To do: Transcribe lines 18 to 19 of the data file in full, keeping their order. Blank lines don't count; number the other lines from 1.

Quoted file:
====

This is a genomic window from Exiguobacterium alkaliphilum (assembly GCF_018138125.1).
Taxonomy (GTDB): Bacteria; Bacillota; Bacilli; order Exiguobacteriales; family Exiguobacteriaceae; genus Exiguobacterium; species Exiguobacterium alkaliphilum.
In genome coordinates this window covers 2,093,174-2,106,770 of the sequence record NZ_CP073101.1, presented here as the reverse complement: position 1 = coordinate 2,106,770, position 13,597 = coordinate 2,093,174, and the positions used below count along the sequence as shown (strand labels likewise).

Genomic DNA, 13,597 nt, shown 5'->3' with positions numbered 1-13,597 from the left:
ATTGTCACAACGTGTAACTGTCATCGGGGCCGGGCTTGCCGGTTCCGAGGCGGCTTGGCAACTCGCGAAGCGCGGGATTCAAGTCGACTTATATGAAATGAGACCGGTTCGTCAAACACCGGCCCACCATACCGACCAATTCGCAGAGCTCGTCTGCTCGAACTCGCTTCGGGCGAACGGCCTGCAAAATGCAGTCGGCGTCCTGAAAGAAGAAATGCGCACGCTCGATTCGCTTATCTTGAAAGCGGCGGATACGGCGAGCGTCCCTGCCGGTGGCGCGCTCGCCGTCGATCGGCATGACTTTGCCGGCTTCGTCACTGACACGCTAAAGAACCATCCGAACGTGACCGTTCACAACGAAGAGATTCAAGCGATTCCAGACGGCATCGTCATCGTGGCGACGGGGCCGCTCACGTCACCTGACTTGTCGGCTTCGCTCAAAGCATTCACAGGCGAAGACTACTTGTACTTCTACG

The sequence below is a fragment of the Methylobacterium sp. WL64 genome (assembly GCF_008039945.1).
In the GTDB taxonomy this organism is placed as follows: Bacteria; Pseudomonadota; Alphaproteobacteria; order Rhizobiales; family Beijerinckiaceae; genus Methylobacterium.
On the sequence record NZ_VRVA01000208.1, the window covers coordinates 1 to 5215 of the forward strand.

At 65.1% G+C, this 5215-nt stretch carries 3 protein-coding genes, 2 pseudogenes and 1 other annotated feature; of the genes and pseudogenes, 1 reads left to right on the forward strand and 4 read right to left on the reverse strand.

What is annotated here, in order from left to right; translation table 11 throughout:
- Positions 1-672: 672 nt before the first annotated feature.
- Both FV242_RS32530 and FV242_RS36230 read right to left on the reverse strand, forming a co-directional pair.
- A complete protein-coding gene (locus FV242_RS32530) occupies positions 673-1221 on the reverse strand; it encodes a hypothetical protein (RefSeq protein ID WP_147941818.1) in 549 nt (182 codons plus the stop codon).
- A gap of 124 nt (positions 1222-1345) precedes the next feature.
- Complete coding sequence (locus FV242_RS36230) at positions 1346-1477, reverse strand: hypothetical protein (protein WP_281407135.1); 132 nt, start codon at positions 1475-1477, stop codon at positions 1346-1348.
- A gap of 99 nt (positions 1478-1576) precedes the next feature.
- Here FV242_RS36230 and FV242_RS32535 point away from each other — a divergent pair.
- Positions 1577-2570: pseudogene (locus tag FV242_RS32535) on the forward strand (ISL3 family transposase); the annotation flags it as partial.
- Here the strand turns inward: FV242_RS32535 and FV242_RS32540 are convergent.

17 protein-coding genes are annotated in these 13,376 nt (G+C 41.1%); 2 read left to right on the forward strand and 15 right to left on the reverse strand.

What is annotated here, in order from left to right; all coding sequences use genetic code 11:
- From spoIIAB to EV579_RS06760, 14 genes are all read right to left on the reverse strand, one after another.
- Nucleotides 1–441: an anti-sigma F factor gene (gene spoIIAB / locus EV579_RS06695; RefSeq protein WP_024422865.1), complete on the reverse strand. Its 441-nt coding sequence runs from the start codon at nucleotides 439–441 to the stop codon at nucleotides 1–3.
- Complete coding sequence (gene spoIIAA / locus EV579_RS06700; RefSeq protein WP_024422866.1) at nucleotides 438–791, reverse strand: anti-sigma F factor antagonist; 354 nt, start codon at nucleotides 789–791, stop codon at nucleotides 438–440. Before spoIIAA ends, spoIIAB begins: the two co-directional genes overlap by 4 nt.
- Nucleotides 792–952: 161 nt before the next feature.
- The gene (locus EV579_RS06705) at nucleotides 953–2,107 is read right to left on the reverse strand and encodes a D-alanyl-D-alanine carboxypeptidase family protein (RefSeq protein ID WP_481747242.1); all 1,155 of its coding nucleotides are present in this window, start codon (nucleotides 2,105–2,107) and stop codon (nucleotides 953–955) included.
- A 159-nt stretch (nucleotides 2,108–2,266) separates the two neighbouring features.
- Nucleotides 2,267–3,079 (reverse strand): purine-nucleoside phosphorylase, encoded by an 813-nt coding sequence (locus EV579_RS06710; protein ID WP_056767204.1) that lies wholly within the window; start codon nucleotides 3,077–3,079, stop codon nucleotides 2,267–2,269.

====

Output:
- Positions 1577-2570: pseudogene (locus tag FV242_RS32535) on the forward strand (ISL3 family transposase); the annotation flags it as partial.
- Here the strand turns inward: FV242_RS32535 and FV242_RS32540 are convergent.